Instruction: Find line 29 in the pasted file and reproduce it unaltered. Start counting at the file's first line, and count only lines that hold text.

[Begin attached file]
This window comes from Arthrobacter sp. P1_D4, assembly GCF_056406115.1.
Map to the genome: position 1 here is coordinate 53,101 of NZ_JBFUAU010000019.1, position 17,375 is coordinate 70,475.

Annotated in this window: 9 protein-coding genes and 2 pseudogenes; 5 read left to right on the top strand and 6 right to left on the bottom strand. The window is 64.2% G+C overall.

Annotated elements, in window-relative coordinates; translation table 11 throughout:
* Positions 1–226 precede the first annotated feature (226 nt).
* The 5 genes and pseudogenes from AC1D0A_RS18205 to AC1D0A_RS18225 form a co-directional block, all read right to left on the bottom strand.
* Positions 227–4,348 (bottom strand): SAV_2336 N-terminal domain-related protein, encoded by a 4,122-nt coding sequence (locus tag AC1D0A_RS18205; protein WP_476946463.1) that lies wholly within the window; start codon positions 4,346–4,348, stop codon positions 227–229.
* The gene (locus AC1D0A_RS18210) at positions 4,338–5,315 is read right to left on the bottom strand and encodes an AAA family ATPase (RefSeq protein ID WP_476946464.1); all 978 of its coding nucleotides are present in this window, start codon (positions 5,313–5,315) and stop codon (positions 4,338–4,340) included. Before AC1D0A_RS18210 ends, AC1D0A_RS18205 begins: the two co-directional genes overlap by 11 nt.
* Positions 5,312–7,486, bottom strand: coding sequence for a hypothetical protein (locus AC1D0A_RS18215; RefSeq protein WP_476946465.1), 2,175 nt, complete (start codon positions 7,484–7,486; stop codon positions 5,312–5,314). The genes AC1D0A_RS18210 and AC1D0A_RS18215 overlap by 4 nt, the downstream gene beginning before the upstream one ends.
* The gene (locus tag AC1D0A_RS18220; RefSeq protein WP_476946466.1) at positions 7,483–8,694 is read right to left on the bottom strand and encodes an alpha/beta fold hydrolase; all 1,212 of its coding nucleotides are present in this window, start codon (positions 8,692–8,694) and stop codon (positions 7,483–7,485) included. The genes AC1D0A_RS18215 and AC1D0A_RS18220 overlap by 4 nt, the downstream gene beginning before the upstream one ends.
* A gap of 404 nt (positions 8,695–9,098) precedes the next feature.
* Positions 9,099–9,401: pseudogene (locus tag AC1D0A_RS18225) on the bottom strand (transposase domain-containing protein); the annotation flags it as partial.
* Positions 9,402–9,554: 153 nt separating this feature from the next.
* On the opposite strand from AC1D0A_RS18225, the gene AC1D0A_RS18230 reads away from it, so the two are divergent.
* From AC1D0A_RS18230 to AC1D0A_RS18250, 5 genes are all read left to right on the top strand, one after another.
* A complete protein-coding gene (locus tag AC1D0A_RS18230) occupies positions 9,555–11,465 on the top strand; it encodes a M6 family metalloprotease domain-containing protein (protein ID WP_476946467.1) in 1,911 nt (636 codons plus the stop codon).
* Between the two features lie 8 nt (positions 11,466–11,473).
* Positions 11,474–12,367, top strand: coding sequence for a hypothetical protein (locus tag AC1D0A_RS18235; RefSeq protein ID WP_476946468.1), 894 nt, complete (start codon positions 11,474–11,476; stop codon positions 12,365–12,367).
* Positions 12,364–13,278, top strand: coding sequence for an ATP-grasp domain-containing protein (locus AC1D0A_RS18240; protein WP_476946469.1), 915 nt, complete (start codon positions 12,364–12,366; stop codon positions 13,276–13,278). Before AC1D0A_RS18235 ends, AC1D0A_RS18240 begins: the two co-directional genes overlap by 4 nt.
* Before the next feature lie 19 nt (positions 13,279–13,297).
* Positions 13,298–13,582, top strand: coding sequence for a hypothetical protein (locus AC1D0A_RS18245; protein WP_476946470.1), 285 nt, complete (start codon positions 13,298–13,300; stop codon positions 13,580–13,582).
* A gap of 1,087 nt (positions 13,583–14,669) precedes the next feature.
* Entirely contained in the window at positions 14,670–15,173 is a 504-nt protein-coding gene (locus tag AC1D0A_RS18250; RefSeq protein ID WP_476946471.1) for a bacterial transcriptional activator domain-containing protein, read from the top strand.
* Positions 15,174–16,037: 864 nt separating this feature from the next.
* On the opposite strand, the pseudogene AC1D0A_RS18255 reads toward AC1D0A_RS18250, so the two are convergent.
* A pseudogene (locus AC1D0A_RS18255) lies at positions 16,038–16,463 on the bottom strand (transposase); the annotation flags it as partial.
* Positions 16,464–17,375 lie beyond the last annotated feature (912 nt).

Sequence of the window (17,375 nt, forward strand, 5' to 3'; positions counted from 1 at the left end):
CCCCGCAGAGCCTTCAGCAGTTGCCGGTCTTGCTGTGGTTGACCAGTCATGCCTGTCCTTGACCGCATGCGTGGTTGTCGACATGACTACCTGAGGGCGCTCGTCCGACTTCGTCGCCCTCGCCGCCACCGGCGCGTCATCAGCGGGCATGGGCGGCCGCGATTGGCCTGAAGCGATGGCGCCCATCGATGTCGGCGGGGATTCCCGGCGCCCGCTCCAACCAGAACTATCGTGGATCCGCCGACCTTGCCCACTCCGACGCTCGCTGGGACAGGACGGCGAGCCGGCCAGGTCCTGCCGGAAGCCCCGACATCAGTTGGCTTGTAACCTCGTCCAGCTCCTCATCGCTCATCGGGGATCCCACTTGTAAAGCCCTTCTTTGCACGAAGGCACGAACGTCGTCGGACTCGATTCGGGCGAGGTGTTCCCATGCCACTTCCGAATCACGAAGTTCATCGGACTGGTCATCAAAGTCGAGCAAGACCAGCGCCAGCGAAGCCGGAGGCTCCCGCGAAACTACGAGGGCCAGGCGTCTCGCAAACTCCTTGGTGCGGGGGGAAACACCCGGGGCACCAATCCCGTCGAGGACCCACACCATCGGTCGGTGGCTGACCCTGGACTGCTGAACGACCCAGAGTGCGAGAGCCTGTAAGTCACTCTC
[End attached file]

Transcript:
CCCCGCAGAGCCTTCAGCAGTTGCCGGTCTTGCTGTGGTTGACCAGTCATGCCTGTCCTTGACCGCATGCGTGGTTGTCGACATGACTACCTGAGGGCGCTCGTCCGACTTCGTCGCCCTCGCCGCCACCGGCGCGTCATCAGCGGGCATGGGCGGCCGCGATTGGCCTGAAGCGATGGCGCCCATCGATGTCGGCGGGGATTCCCGGCGCCCGCTCCAACCAGAACTATCGTGGATCCGCCGACCTTGCCCACTCCGACGCTCGCTGGGACAGGACGGCGAGCCGGCCAGGTCCTGCCGGAAGCCCCGACATCAGTTGGCTTGTAACCTCGTCCAGCTCCTCATCGCTCATCGGGGATCCCACTTGTAAAGCCCTTCTTTGCACGAAGGCACGAACGTCGTCGGACTCGATTCGGGCGAGGTGTTCCCATGCCACTTCCGAATCACGAAGTTCATCGGACTGGTCATCAAAGTCGAGCAAGACCAGCGCCAGCGAAGCCGGAGGCTCCCGCGAAACTACGAGGGCCAGGCGTCTCGCAAACTCCTTGGTGCGGGGGGAAACACCCGGGGCACCAATCCCGTCGAGGACCCACACCATCGGTCGGTGGCTGACCCTGGACTGCTGAACGACCCAGAGTGCGAGAGCCTGTAAGTCACTCTC